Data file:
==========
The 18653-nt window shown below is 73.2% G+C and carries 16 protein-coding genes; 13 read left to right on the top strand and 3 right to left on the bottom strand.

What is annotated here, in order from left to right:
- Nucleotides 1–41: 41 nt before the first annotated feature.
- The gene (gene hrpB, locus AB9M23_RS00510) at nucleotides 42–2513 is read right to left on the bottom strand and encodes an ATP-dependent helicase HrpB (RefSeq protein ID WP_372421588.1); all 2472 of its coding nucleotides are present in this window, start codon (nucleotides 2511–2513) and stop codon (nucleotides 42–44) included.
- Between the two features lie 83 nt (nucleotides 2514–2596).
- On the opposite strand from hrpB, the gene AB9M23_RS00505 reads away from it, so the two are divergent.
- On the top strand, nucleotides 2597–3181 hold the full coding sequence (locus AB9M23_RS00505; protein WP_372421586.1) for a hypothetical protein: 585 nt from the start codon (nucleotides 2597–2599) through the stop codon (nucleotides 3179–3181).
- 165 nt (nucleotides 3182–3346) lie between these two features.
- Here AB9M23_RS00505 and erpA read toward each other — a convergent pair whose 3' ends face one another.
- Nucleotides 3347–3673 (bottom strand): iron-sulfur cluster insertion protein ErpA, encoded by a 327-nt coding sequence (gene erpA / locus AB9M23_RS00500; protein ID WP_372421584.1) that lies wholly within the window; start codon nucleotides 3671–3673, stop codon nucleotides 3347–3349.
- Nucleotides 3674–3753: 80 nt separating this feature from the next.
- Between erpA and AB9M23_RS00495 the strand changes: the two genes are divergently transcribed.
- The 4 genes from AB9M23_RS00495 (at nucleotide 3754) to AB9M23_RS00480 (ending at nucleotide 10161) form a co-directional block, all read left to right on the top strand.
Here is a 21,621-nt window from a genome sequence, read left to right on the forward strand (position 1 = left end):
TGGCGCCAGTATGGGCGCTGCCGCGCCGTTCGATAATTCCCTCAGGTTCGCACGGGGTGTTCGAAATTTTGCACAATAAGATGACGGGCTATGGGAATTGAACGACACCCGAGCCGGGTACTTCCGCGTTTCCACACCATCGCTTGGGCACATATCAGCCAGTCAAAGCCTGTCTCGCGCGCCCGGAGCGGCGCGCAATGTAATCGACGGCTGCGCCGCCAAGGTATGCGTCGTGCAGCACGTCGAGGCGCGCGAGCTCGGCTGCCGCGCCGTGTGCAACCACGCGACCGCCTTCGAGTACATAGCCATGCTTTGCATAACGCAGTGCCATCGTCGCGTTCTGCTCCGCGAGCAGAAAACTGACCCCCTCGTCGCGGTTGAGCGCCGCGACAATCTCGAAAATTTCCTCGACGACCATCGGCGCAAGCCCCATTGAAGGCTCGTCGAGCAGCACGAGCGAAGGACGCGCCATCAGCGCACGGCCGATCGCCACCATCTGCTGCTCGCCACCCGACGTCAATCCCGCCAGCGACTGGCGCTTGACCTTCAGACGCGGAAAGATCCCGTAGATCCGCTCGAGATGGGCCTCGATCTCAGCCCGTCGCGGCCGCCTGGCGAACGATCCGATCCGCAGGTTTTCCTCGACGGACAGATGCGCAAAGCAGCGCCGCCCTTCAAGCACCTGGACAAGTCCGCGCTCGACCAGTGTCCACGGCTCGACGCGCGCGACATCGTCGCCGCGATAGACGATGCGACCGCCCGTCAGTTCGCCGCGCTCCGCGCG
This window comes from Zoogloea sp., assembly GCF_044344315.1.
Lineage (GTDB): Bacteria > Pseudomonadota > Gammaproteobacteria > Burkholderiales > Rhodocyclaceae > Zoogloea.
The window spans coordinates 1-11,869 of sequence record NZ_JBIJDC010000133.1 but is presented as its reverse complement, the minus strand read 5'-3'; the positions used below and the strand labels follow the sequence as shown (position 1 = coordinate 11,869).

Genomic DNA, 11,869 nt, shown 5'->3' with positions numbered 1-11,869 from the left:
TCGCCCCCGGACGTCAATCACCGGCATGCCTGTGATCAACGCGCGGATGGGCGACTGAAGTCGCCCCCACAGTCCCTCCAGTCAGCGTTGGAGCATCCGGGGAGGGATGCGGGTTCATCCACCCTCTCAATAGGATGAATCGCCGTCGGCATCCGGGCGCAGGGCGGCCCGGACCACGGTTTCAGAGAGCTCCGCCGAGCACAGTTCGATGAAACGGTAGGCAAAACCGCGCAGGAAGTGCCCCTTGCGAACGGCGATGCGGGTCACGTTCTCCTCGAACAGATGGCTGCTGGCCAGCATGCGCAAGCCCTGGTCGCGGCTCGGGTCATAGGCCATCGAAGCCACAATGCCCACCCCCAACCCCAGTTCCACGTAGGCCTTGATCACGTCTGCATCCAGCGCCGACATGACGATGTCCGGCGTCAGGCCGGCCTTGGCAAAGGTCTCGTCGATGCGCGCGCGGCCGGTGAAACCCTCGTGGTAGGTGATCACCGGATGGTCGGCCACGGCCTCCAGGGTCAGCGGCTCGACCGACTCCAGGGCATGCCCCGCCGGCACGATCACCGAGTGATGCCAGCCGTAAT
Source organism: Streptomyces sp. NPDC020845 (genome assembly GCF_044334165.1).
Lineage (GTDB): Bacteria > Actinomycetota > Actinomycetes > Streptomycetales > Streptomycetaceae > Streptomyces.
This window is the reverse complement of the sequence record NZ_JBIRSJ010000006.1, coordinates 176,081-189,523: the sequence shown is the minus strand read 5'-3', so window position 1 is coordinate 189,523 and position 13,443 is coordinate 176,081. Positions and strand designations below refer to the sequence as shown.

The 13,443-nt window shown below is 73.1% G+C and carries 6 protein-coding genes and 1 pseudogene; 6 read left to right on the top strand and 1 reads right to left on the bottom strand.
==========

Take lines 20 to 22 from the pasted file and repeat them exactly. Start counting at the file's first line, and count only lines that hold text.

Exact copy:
TCGCCCCCGGACGTCAATCACCGGCATGCCTGTGATCAACGCGCGGATGGGCGACTGAAGTCGCCCCCACAGTCCCTCCAGTCAGCGTTGGAGCATCCGGGGAGGGATGCGGGTTCATCCACCCTCTCAATAGGATGAATCGCCGTCGGCATCCGGGCGCAGGGCGGCCCGGACCACGGTTTCAGAGAGCTCCGCCGAGCACAGTTCGATGAAACGGTAGGCAAAACCGCGCAGGAAGTGCCCCTTGCGAACGGCGATGCGGGTCACGTTCTCCTCGAACAGATGGCTGCTGGCCAGCATGCGCAAGCCCTGGTCGCGGCTCGGGTCATAGGCCATCGAAGCCACAATGCCCACCCCCAACCCCAGTTCCACGTAGGCCTTGATCACGTCTGCATCCAGCGCCGACATGACGATGTCCGGCGTCAGGCCGGCCTTGGCAAAGGTCTCGTCGATGCGCGCGCGGCCGGTGAAACCCTCGTGGTAGGTGATCACCGGATGGTCGGCCACGGCCTCCAGGGTCAGCGGCTCGACCGACTCCAGGGCATGCCCCGCCGGCACGATCACCGAGTGATGCCAGCCGTAAT
Source organism: Streptomyces sp. NPDC020845 (genome assembly GCF_044334165.1).
Lineage (GTDB): Bacteria > Actinomycetota > Actinomycetes > Streptomycetales > Streptomycetaceae > Streptomyces.